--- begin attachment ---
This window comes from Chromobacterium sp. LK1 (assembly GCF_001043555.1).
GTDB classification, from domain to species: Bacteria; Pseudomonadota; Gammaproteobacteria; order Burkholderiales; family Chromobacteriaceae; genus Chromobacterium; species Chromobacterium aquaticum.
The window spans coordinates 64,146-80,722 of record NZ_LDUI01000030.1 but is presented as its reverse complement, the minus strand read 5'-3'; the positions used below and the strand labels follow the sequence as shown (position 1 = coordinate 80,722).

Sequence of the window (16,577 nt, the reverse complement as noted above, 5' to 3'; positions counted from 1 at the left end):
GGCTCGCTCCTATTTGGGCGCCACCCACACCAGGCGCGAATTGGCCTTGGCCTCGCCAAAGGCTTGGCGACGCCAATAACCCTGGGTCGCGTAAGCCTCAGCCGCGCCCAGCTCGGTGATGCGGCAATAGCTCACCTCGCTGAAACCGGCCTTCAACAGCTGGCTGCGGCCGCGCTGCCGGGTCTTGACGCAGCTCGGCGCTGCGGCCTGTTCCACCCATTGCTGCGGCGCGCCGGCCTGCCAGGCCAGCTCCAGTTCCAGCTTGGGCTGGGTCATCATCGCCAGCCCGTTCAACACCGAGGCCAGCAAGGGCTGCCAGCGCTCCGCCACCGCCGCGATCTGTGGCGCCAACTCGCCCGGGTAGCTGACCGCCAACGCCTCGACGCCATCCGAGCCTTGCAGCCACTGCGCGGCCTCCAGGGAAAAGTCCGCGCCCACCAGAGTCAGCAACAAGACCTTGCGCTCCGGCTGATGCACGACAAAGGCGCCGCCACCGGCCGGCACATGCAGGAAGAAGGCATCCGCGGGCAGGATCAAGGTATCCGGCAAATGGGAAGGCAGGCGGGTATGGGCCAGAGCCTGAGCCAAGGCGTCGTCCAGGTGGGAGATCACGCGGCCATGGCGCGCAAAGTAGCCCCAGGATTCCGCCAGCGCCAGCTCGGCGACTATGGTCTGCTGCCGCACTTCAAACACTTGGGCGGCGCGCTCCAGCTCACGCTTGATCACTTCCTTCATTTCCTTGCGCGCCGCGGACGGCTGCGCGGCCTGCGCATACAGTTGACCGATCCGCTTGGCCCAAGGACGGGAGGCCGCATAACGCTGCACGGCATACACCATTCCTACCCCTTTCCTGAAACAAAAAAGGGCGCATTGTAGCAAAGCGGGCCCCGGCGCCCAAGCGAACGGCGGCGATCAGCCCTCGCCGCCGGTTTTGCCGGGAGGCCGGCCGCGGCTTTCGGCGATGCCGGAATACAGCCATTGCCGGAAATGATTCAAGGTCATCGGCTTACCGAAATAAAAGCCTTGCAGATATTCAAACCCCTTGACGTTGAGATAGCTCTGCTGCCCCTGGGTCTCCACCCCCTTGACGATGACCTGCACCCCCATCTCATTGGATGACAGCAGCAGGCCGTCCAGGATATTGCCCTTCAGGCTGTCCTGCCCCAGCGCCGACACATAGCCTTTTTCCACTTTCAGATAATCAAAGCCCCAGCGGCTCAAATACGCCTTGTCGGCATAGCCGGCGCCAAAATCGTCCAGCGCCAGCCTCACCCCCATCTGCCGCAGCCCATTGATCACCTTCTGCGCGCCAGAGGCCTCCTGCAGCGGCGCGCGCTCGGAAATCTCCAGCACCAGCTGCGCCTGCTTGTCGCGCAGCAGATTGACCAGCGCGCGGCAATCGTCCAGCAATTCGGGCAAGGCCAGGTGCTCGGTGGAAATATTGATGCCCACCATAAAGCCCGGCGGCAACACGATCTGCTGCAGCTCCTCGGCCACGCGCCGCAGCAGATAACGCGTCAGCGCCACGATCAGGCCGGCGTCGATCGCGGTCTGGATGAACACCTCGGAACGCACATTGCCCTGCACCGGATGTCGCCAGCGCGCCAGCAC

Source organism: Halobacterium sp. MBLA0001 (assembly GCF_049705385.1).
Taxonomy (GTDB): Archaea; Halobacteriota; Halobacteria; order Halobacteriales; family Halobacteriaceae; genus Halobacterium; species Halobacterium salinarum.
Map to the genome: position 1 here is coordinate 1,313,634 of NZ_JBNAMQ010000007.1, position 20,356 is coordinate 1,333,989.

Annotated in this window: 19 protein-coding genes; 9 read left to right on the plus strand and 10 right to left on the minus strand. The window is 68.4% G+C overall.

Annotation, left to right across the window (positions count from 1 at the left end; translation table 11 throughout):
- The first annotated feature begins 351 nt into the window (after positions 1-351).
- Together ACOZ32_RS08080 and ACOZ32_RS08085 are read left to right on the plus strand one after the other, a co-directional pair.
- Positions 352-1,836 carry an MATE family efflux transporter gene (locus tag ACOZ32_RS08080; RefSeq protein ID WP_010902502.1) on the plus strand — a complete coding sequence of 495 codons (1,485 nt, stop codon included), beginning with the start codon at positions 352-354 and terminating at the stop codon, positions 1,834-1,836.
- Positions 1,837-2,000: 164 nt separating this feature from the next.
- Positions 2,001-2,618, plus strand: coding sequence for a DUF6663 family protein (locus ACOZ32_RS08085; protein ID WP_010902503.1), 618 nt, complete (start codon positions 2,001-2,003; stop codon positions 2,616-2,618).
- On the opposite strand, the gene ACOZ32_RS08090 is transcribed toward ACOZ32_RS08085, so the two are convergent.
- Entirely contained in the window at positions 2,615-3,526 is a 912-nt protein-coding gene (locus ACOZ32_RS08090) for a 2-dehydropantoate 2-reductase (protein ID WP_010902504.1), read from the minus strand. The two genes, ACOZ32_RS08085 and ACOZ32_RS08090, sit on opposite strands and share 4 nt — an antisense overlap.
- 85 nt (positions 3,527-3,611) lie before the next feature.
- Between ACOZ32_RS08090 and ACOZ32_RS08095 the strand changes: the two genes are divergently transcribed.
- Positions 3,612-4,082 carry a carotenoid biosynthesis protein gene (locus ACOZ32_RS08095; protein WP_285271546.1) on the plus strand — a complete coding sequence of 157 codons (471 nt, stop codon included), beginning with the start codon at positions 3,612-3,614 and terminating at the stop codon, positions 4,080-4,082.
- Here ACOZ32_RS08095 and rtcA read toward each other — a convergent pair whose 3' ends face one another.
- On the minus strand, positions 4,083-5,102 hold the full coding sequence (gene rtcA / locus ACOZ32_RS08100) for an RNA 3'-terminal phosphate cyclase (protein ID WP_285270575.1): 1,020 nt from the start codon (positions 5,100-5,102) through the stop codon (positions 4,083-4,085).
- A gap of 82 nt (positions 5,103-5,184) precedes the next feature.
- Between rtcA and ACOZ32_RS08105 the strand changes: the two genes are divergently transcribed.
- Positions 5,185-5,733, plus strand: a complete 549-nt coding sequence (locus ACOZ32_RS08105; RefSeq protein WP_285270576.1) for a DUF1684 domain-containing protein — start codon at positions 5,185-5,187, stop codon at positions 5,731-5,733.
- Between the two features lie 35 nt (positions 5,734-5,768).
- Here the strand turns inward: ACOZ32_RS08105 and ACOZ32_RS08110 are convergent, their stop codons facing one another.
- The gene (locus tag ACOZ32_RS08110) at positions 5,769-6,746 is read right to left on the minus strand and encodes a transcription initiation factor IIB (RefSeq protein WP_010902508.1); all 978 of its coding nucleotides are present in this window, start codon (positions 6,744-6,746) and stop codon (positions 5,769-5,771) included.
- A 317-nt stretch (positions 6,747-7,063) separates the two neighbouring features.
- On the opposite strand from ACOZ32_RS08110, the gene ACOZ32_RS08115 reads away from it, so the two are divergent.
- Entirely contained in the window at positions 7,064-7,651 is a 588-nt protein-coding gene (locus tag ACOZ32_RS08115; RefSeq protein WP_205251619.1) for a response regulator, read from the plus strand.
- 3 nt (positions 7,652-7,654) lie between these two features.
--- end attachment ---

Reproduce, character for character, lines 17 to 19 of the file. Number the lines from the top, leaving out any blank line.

- Entirely contained in the window at positions 2,615-3,526 is a 912-nt protein-coding gene (locus ACOZ32_RS08090) for a 2-dehydropantoate 2-reductase (protein ID WP_010902504.1), read from the minus strand. The two genes, ACOZ32_RS08085 and ACOZ32_RS08090, sit on opposite strands and share 4 nt — an antisense overlap.
- 85 nt (positions 3,527-3,611) lie before the next feature.
- Between ACOZ32_RS08090 and ACOZ32_RS08095 the strand changes: the two genes are divergently transcribed.